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Crisis in Darfur: ICRC action in facts and figures

09-11-2004 Operational Update

Sudan has become the ICRC's largest operation worldwide, employing 200 expatriate and 1,700 national staff. In Darfur, together with the Sudanese Red Crescent and other partner National Societies, the ICRC is delivering food, water, shelter, household goods, and primary health and medical care to IDPs and resident populations struggling to survive. Its neutral and independent stance, and contacts with all parties to the conflict, means the ICRC can cross front lines and work throughout most of Darfur.

 Cost of the Darfur operation in 2004  

The ICRC's emergency appeals for Darfur now total 77.3 million Swiss francs

(US$ 64.5 million or €50.6 million).

    

 Operational set-up for Darfur  

  •  85 expatriate and 600 national staff in Darfur

  •  delegation based in Khartoum: 45 expatriate and 350 national staff supporting operations in Darfur and southern Sudan

  •  4 sub-delegations in Darfur: El Fasher (North Darfur); Nyala (South Darfur); and Geneina and Zalingie (West Darfur)

  •  4 offices in Darfur: Kutum and Kebabiyah (North Darfur); Gerieida (South Darfur); and Seleia (West Darfur)

  •  109 trucks and 95 smaller vehicles in Darfur

  •  12,000 square metres of storage space (9,000 in Darfur and 3,000 in Khartoum)

 Providing emergency aid  

Since the start of the crisis in Darfur, the ICRC has

  •  delivered more than 5,400 tonnes of food to around 220,000 rural residents and some 40,000 IDPs in 50 locations

  •  distributed essential household items, such as blankets, tarpaulins, clothing and soap, to almost 390,000 people (263,000 IDP s in 9 camps and 125,000 residents in 19 locations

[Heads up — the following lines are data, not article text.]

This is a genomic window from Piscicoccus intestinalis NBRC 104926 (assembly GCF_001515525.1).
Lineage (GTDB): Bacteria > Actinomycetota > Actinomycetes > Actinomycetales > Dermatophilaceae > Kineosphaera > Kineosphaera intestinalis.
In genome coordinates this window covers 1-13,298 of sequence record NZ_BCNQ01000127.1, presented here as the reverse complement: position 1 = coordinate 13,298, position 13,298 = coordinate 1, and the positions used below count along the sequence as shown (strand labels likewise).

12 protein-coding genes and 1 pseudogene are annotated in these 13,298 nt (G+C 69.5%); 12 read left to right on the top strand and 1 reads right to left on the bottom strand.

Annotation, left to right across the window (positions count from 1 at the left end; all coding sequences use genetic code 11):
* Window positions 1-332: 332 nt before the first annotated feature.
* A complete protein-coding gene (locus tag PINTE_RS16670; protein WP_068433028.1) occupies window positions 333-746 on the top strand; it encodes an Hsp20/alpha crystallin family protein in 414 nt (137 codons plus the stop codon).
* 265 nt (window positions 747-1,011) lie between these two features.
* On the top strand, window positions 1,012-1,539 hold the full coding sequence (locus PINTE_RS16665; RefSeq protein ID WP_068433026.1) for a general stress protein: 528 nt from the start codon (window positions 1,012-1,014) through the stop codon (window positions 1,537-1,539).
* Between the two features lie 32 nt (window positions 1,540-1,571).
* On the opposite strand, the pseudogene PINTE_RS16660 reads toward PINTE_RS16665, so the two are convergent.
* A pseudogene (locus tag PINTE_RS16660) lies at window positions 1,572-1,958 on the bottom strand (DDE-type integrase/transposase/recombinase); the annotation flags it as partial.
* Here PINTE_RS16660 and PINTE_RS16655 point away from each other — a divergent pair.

•  set up/repaired/upgraded water systems supplying some 2.1 million litres of water daily to over 240,000 people

 Treating the wounded and sick  

The ICRC, in coordination with other organizations, notably WHO and MSF, is supporting surgical hospitals and primary health-care facilities throughout Darfur to ensure the wounded and sick have access to free treatment.

The operation in Gereida is being supported by the Australian and British Red Cross Societies and in Seleia by the Canadian and Netherlands Red Cross Societies.

To date in 2004:

  •  5 hospitals have been repaired and upgraded, serving some 172,000 IDPs

  •  7-person ICRC health teams are working in rural hospitals,

 basic health-care units set up in 4 rural regions, are serving 80,000 people, both

 IDPs and residents 

  •  staff, training, supervision and materials are being provided to the prosthetic/orthotic workshop in Nyala

 Restoring family links  

The tracing and Red Cross message (RCM) network, set up in 1986, relays some 40,000 messages a year between family members torn apart by the north-south conflict in Sudan. The network is being reinforced because of the conflict in Darfur.

The ICRC is also taking the lead role in restoring contact between the refugees in camps in eastern Chad and relatives le ft behind, together with the Red Cross of Chad

Throughout Sudan in 2004:

  •  more than 28,000 RC messages were collected

  •  almost 30,000 RC messages were distributed

  •  around 1,700 separated Sudanese children registered

  •  85 people, 70 of them children, reunited with their families

  •  more than 230 people located whose families filed tracing requests

  •  4,200 people being sought following tracing requests by their relatives